Do Female MCs Get A Pass?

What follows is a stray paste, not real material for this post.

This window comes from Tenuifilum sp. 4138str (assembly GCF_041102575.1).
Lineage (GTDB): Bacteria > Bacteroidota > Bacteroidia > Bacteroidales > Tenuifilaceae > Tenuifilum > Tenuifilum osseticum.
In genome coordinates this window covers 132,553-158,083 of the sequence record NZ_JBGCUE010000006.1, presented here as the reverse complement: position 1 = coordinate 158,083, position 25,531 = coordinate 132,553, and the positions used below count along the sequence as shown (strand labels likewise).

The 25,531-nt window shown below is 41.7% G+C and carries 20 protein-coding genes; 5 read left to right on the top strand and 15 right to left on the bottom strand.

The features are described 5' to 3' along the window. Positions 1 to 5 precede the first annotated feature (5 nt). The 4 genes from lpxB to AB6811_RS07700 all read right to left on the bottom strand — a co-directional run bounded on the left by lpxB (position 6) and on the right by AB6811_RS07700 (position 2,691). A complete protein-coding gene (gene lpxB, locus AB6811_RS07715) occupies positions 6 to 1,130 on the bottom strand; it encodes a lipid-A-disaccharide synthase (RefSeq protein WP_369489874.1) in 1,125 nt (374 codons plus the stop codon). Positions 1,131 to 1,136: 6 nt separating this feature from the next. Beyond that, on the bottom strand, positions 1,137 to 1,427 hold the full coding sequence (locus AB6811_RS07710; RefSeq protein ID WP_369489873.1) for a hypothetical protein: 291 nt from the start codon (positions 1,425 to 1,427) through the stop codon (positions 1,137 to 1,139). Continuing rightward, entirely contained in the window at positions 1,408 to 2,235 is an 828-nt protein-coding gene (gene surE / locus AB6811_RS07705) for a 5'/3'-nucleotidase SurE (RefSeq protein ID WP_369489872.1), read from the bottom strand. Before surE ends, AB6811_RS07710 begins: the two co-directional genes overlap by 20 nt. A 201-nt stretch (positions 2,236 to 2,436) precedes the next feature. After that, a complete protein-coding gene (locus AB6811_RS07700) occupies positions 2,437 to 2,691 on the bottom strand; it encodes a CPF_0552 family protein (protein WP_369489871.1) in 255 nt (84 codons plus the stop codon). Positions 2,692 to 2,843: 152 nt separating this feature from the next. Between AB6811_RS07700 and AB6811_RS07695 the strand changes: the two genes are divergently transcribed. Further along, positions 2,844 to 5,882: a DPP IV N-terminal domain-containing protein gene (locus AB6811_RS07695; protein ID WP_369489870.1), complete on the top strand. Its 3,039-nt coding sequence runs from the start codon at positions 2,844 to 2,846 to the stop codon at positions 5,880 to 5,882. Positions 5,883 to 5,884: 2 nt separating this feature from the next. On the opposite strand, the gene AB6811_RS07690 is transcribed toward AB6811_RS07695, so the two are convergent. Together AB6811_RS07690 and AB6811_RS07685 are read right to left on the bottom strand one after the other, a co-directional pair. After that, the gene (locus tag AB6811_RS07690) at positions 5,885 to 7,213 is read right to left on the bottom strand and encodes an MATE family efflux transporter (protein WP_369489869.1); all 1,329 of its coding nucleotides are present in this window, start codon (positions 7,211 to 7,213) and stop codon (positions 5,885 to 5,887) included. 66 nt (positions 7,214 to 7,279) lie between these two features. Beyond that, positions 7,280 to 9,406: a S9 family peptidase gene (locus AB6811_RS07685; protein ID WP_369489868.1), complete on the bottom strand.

It’s been a popular discussion for decades now. And rightfully so. But now more than ever we're forced to assess whether female rappers are held to the same standard as men within Hip Hop. I mean think about it. When you see rap battles it's typically man versus man and woman versus woman. But where does this stem from? Let’s take it back. MC Sha Rock who is noted as the first true female MC, held her own among a group of guys. There was no separation. It was just a group, and she happened to be a girl within it. I think it’s safe to say that the only expectation is that she knew how to MC, and could hold her own. At that point since Hip Hop was just emerging, the separation hadn’t begun, and thus sexism within Hip Hop was almost non-existent. As Hip Hop moved forward we would have some of the greatest female MCs make their mark. MC Lyte, Queen Latifah, Salt-N-Pepa to name a few. Of course we don’t know the adversity these ladies faced in detail, but one thing was for sure — they were expected to know how to rap. During this time it would become clear that women did in fact have to hold their own in what was becoming a male dominated industry. Sex wasn’t the distraction at this point. They were expected to deliver just as much as the men. As time went on the female rapper started to develop a certain identity. We were introduced to Lil Kim who spit bars, but certainly sold sex. Sure, she could rap, but that didn’t take away from the emphasis put on her sexuality. If you’ve seen the movie Notorious, you remember the scene where she spit some very raw, aggressive bars and Biggie told her no one wanted to hear that — that they’d rather hear something sexy from a female. It was almost as if as long as she sold sex she wouldn’t be challenged by men and her lyrics wouldn’t be critiqued like her male counterparts. Around this same time you have Foxy, who is often noted as writing more straightforward, aggressive bars — more like the men. She didn’t seem as interested in dressing her lyrics up or making them more feminine, although she did have explicit lyrics here and there. Then there’s Lauryn Hill. She didn’t sell sex, and her strongpoint was her lyrical content. Again starting out with two other guys, many note her as the best lyricist among them; woman or not. Lauryn set the bar very high for women in Hip Hop. Although this is true there are still people who argue whether or not even she gets a pass based off of the fact that she was labeled more skilled among men — not other women — or whether she is really that good period. Today, when people speak of some female MCs (some Old School and some from today), the question that comes into play is did people write for them. But there’s no rage. Not much disdain from the men. It’s only mentioned matter-of-factly. Does that show inequality in expectation? Some of them are still placed on a pedestal as the hottest, greatest, etc. even though they have been known to use ghostwriters. This is an issue because whenever a male MC is known for having a ghostwriter it generally destroys their career and their legitimacy. Now you have female rappers today who’s lyrics aren’t up to par — but because they have a few underground records that SOMEWHAT put you in mind of MC talent they get boosted to the hottest or best female MC out. This would not be acceptable for a male MC ­— at least not for those who really love and understand the genre. For women, it could be that we are so desperate for a woman representative within Hip Hop that we don’t critique female MCs the same way we do the males. For men, it could be that they don’t see women as equal, therefore it’s not necessary to listen with the same ear. Many female MCs want to do away with the term “Female MC” all together — their sentiment is that it’s really about a female MC being able to go toe-to-toe with a male or female MC, and be judged based off of skill, not gender. Of course, it could be because there are in fact differences between men and women, and it’s a thing of having respect. Perhaps the differences between men and women would make things such as battles disrespectful and not fair game. Ultimately, it looks like sometimes we’re grasping for straws with female rappers — just wanting them to exist even when they’re mediocre. We let them slide on things like using ghostwriters and having weak lyrics when in reality subpar rhymes should be a no go for everyone — both male and female. Female rappers should be put in the same ring as males because it IS about talent right?

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